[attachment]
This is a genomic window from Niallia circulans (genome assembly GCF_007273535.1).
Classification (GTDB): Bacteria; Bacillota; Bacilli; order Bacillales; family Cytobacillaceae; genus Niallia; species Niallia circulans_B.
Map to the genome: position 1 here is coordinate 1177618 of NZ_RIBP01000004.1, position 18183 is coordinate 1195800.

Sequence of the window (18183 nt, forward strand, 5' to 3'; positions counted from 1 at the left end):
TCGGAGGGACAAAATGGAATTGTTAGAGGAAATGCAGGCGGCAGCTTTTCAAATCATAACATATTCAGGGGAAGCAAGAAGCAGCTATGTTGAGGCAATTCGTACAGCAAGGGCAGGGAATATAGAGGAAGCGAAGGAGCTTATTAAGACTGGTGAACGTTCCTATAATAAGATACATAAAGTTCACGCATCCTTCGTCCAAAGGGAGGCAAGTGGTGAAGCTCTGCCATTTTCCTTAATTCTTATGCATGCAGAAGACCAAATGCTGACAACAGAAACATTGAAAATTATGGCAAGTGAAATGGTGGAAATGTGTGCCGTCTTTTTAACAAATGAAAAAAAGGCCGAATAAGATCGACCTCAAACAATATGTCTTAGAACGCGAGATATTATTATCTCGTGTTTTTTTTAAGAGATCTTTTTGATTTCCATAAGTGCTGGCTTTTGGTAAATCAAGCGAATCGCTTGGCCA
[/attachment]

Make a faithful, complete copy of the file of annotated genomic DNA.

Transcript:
This is a genomic window from Niallia circulans (genome assembly GCF_007273535.1).
Classification (GTDB): Bacteria; Bacillota; Bacilli; order Bacillales; family Cytobacillaceae; genus Niallia; species Niallia circulans_B.
Map to the genome: position 1 here is coordinate 1177618 of NZ_RIBP01000004.1, position 18183 is coordinate 1195800.

Sequence of the window (18183 nt, forward strand, 5' to 3'; positions counted from 1 at the left end):
TCGGAGGGACAAAATGGAATTGTTAGAGGAAATGCAGGCGGCAGCTTTTCAAATCATAACATATTCAGGGGAAGCAAGAAGCAGCTATGTTGAGGCAATTCGTACAGCAAGGGCAGGGAATATAGAGGAAGCGAAGGAGCTTATTAAGACTGGTGAACGTTCCTATAATAAGATACATAAAGTTCACGCATCCTTCGTCCAAAGGGAGGCAAGTGGTGAAGCTCTGCCATTTTCCTTAATTCTTATGCATGCAGAAGACCAAATGCTGACAACAGAAACATTGAAAATTATGGCAAGTGAAATGGTGGAAATGTGTGCCGTCTTTTTAACAAATGAAAAAAAGGCCGAATAAGATCGACCTCAAACAATATGTCTTAGAACGCGAGATATTATTATCTCGTGTTTTTTTTAAGAGATCTTTTTGATTTCCATAAGTGCTGGCTTTTGGTAAATCAAGCGAATCGCTTGGCCA